The integration of interactive whiteboards with iPads was also a common element in the observed lessons, illustrating how such technologies can enhance teaching as well as learning. In several instances teachers projected the iPads onto interactive whiteboards to demonstrate the tasks set for the students. In other examples it was the students' work on the iPads that was projected for the purpose of class discussions and constructive feedback.
The iPads offered a number of benefits. One important benefit was the flexibility they offered as to how and where they could be used, which compared well to that of traditional laptop or desktop computers. The iPads also provided instant feedback to students. They allowed students to make mistakes and correct them themselves, alleviating the fear of failure and promoting student confidence.
The need to incorporate the iPads led the teachers to become more creative in their lesson planning and as a result tasks became more student-centred. Students had more time to investigate and explore mathematics, promoting mathematical thinking and problem solving.
The disadvantages of the iPads related mostly to technical and management issues, such as the sourcing and uploading of appropriate applications, difficulties associated with record keeping and supervision of students while using the iPads, and the problem of how to allocate the limited number of iPads between students.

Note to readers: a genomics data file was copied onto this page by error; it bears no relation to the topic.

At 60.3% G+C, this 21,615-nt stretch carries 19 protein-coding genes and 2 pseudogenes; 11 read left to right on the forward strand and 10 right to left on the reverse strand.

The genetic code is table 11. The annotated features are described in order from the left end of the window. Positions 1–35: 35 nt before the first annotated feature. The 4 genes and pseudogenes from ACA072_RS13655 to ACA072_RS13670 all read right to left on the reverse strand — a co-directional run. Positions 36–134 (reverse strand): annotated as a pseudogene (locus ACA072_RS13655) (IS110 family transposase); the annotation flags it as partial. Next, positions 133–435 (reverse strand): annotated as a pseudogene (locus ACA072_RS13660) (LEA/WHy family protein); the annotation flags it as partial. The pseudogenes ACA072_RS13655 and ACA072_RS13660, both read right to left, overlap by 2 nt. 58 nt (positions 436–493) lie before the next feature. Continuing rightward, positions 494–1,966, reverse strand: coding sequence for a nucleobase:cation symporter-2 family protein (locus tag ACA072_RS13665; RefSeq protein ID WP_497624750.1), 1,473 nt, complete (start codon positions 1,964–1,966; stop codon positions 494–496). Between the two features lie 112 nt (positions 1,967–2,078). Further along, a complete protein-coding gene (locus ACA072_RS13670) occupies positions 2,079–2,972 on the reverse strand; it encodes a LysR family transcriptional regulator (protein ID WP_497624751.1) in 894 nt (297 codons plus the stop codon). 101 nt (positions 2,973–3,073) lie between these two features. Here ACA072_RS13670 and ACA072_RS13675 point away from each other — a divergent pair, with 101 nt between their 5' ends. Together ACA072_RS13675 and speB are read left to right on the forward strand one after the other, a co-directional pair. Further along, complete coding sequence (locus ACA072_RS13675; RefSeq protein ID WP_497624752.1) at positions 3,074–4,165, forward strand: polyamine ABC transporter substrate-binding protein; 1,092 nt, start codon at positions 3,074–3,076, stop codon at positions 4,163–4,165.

The interactive nature of the technologies was engaging for the students at an operative level. However, when the tasks in which they were embedded did not include appropriate cognitive challenge, students were less engaged and became distracted by the technologies.
All of the teachers involved in both projects found it more challenging to integrate the technologies into mathematics than was the case for other subject areas such as literacy. This difficulty could be attributed to the specific nature of the mathematics content being covered and the pedagogies (often drill and practice) that were being used to teach the concepts.
The incorporation of iPads in the two projects showed their potential to increase student engagement. However, the iPads also raised challenges. To deal with these challenges, participating teachers expressed the need for a platform from which they could share ideas and discuss experiences with peers.
They also called for professional development that goes beyond the issue of how to operate the technologies and which instead helps them to integrate the iPads into existing pedagogical practices. Their call is supported by research (Mishra & Koehler, 2006) that identifies a need for continued and sustained development of teachers' technological pedagogical content knowledge (TPACK): learning that builds on teachers' understanding of mathematics content, of the ways in which students learn, of the misconceptions that can occur and of the ways in which technology can enhance teaching and learning.
Banister, S. (2010). Integrating the iPod Touch in K–12 education: Visions and vices. Computers in Schools, 27(2), 121–131.
Ireland, G.V., & Woollerton, M. (2010). The impact of the iPad and iPhone on education. Journal of Bunkyo Gakuin University Department of Foreign Languages and Bunkyo Gakuin College(10), 31–48.
Kukulska-Hulme, A. (2009). Will mobile learning change language learning? ReCALL, 21(2), 157–165.
Mishra, P., & Koehler, M.J. (2006). Technological pedagogical content knowledge: A framework for teacher knowledge. Teachers College Record, 108(6), 1017–1054.
Key Learning AreasMathematics
Subject HeadingsMathematics teaching
Information and Communications Technology (ICT)